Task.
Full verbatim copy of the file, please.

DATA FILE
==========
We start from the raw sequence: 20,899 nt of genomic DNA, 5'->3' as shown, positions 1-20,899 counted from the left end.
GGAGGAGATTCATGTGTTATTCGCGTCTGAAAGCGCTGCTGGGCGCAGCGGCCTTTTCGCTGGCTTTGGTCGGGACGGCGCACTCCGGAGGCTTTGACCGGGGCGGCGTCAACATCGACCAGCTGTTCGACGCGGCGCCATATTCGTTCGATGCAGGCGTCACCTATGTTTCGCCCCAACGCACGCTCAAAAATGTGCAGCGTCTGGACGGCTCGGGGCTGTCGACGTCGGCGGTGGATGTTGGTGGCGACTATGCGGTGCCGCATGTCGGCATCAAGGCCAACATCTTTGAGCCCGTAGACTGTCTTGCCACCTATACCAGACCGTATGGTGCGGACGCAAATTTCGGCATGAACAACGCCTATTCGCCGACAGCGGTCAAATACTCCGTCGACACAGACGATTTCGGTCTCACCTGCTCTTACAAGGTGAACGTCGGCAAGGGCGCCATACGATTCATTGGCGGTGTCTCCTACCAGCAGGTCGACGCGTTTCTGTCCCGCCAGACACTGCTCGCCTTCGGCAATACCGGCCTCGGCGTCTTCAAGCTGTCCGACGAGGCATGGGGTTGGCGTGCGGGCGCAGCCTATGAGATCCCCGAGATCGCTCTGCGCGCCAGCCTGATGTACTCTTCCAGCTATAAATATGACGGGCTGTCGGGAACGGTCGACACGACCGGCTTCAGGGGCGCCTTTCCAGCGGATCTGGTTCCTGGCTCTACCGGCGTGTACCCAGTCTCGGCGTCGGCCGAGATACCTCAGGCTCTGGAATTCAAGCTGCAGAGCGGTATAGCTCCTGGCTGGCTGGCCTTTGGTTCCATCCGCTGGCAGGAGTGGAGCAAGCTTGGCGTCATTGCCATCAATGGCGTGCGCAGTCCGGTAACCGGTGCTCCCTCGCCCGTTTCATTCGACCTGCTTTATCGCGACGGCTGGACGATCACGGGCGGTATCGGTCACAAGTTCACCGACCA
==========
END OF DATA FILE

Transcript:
We start from the raw sequence: 20,899 nt of genomic DNA, 5'->3' as shown, positions 1-20,899 counted from the left end.
GGAGGAGATTCATGTGTTATTCGCGTCTGAAAGCGCTGCTGGGCGCAGCGGCCTTTTCGCTGGCTTTGGTCGGGACGGCGCACTCCGGAGGCTTTGACCGGGGCGGCGTCAACATCGACCAGCTGTTCGACGCGGCGCCATATTCGTTCGATGCAGGCGTCACCTATGTTTCGCCCCAACGCACGCTCAAAAATGTGCAGCGTCTGGACGGCTCGGGGCTGTCGACGTCGGCGGTGGATGTTGGTGGCGACTATGCGGTGCCGCATGTCGGCATCAAGGCCAACATCTTTGAGCCCGTAGACTGTCTTGCCACCTATACCAGACCGTATGGTGCGGACGCAAATTTCGGCATGAACAACGCCTATTCGCCGACAGCGGTCAAATACTCCGTCGACACAGACGATTTCGGTCTCACCTGCTCTTACAAGGTGAACGTCGGCAAGGGCGCCATACGATTCATTGGCGGTGTCTCCTACCAGCAGGTCGACGCGTTTCTGTCCCGCCAGACACTGCTCGCCTTCGGCAATACCGGCCTCGGCGTCTTCAAGCTGTCCGACGAGGCATGGGGTTGGCGTGCGGGCGCAGCCTATGAGATCCCCGAGATCGCTCTGCGCGCCAGCCTGATGTACTCTTCCAGCTATAAATATGACGGGCTGTCGGGAACGGTCGACACGACCGGCTTCAGGGGCGCCTTTCCAGCGGATCTGGTTCCTGGCTCTACCGGCGTGTACCCAGTCTCGGCGTCGGCCGAGATACCTCAGGCTCTGGAATTCAAGCTGCAGAGCGGTATAGCTCCTGGCTGGCTGGCCTTTGGTTCCATCCGCTGGCAGGAGTGGAGCAAGCTTGGCGTCATTGCCATCAATGGCGTGCGCAGTCCGGTAACCGGTGCTCCCTCGCCCGTTTCATTCGACCTGCTTTATCGCGACGGCTGGACGATCACGGGCGGTATCGGTCACAAGTTCACCGACCA